Note: Department permission required for enrolment
Note: Refer to the unit of study outline https://www.sydney.edu.au/units
In this unit of study you will develop a sophisticated working knowledge of the academic basis of contemporary vascular surgical practice. Vascular anatomy, pathophysiology, imaging and treatment options (non-operative, open surgical or endovascular) of vascular surgical disorders will be discussed.
Textbooks
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SURG5017 Microsurgery

Credit points: 6 Teacher/Coordinator: Dr Bernard Schick and Dr Alex Phoon Session: Semester 1,Semester 2 Classes: Refer to the unit of study outline https://www.sydney.edu.au/units Assessment: Refer to the unit of study outline https://www.sydney.edu.au/units Practical field work: Refer to the unit of study outline https://www.sydney.edu.au/units Mode of delivery: Normal (lecture/lab/tutorial) evening
Note: Refer to the unit of study outline https://www.sydney.edu.au/units
The course will deliver focused sessions on applied Microsurgical anatomy, and practical training in Microsurgery - Micro vascular and micro neural techniques. Real time demonstrations, Video, other visual and printed material will be used to aid teaching and to supplement the 'eyes on scope' sessions. Sessions will comprise of brief lecture, demonstration of techniques to be developed in the class, followed by supervised Microsurgical practice with set objectives and standards. Students will keep a detailed log book and present a discussion paper on an element of Microsurgery they find challenging or stimulating.
Textbooks
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SURG5021 Surgical Immunology

Credit points: 6 Teacher/Coordinator: Associate Professor Alexandra Sharland and Clinical Associate Professor Jerome Laurence Session: Semester 1 Classes: Refer to the unit of study outline https://www.sydney.edu.au/units Assessment: Refer to the unit of study outline https://www.sydney.edu.au/units Practical field work: Refer to the unit of study outline https://www.sydney.edu.au/units Mode of delivery: Online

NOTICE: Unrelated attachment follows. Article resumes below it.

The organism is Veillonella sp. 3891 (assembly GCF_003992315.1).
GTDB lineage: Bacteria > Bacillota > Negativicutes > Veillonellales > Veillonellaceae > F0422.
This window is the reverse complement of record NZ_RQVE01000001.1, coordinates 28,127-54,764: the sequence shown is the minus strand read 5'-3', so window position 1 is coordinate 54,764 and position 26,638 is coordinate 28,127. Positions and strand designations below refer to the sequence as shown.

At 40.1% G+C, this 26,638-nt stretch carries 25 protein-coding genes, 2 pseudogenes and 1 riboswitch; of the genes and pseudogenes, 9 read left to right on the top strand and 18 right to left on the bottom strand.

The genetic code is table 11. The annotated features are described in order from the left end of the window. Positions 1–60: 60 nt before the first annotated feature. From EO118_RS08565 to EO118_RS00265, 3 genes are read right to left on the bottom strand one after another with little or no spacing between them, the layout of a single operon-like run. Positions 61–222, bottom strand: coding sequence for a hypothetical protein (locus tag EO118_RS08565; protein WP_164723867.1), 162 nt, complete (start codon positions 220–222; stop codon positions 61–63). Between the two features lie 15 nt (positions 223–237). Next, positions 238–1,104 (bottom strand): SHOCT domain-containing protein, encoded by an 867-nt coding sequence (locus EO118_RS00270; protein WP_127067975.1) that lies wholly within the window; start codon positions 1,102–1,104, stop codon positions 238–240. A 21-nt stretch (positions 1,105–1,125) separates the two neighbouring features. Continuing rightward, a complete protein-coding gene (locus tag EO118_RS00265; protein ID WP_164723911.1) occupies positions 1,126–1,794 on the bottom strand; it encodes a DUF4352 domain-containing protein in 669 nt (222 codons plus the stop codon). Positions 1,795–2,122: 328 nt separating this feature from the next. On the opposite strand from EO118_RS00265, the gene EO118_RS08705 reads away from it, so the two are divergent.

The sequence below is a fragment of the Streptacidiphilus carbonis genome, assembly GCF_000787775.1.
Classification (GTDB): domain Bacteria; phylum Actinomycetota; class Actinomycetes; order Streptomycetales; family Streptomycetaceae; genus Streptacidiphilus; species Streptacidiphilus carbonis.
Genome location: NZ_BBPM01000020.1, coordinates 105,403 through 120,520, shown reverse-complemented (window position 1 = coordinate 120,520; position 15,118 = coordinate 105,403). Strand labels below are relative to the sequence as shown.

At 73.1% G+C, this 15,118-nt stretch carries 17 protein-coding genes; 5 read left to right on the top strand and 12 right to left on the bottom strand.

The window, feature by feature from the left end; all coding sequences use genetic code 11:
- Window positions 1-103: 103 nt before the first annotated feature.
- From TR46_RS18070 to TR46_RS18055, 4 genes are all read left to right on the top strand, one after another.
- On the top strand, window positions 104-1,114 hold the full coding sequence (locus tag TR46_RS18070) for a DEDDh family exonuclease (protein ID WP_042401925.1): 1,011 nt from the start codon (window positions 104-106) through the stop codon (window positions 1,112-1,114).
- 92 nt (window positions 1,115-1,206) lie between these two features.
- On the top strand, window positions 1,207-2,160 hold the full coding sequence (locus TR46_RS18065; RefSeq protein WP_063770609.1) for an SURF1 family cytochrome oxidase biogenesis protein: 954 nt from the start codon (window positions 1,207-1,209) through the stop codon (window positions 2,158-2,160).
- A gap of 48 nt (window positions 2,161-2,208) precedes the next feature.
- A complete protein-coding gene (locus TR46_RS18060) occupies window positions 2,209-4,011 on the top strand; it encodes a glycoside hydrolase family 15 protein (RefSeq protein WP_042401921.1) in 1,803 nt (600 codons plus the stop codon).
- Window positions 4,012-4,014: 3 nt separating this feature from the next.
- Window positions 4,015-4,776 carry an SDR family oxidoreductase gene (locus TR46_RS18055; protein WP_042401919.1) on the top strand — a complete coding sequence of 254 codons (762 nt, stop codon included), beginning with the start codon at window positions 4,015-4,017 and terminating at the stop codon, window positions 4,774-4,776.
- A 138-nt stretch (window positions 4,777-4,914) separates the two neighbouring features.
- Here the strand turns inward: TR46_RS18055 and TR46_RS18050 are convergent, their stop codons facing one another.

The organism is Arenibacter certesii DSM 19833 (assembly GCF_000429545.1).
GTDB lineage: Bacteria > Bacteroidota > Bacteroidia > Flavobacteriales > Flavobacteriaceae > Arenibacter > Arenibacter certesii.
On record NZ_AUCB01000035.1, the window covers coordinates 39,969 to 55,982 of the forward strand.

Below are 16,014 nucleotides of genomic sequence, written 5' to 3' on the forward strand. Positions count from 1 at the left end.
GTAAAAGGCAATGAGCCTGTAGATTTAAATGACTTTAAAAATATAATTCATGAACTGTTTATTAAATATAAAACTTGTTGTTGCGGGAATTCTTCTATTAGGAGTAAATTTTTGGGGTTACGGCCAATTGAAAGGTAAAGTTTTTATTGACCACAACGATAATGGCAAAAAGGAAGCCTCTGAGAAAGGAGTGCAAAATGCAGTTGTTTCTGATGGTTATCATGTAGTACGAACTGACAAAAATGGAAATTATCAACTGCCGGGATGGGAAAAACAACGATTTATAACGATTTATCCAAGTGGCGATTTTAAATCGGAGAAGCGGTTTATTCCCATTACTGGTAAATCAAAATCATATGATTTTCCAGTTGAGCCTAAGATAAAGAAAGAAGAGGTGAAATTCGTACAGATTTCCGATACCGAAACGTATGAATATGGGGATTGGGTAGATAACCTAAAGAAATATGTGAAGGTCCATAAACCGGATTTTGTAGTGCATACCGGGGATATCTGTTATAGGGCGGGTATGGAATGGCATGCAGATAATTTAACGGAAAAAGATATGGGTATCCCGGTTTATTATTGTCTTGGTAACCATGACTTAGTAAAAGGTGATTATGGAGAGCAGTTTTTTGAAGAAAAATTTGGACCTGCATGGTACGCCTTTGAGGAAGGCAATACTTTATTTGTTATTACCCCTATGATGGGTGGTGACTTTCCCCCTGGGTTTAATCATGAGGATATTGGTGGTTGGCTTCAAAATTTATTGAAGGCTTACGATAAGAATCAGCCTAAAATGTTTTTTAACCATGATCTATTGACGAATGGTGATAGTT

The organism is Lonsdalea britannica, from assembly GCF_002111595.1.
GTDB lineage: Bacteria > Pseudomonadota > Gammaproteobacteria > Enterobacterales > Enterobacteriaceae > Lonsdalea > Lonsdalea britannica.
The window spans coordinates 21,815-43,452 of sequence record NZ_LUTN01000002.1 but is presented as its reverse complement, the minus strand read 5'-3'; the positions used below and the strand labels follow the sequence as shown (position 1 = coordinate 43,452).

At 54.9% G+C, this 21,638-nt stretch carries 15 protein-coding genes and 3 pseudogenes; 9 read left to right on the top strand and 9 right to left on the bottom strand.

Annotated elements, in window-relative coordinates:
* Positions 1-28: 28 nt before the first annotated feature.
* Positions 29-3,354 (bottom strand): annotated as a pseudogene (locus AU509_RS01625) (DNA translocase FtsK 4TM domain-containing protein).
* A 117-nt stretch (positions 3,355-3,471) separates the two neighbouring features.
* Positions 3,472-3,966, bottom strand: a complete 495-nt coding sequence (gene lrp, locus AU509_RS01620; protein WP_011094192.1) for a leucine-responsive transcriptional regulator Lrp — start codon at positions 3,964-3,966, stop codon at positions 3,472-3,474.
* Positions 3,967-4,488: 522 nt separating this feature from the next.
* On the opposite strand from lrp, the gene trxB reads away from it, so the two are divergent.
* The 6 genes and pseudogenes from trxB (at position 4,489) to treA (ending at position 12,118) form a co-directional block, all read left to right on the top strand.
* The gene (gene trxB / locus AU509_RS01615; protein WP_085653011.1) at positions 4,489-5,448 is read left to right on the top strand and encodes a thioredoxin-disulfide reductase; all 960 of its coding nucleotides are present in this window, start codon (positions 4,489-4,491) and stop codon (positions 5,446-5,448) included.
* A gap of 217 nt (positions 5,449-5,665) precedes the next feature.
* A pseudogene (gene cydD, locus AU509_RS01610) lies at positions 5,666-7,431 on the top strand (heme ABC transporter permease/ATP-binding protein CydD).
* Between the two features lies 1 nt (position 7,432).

Note: Refer to the unit of study outline https://www.sydney.edu.au/units
Inflammation and immunopathology are encountered frequently in surgical practice, in settings such as acute pancreatitis, inflammatory bowel disease and rejection of organ transplants. Manipulation of the immune system through treatment with checkpoint inhibitors and other forms of immunotherapy is assuming increasing importance in the treatment of malignant melanoma and various other cancers. This unit of study will introduce students to the fundamental aspects of innate and cognate immune responses and their relationship to the clinical manifestations of some common surgical conditions.
Textbooks
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SURG5025 Hepatobiliary and Pancreatic Surgery

Credit points: 6 Teacher/Coordinator: Professor Henry Pleass and Dr Titus Kwok Session: Semester 2 Classes: Refer to the unit of study outline https://www.sydney.edu.au/units Assessment: Refer to the unit of study outline https://www.sydney.edu.au/units Practical field work: Refer to the unit of study outline https://www.sydney.edu.au/units Mode of delivery: Online
Note: Refer to the unit of study outline https://www.sydney.edu.au/units
The objective of this unit of study is for participants to develop greater understanding of the operative anatomy, pathophysiology and treatment options for complex hepatobiliary and pancreatic diseases by laparoscopic or open means. This unit of study will introduce participants to key areas of operative anatomy, pathology, imaging and surgical techniques at an advanced level. By the end of the course, participants will have developed the ability to critically appraise contemporary hepatobiliary and pancreatic surgical practice.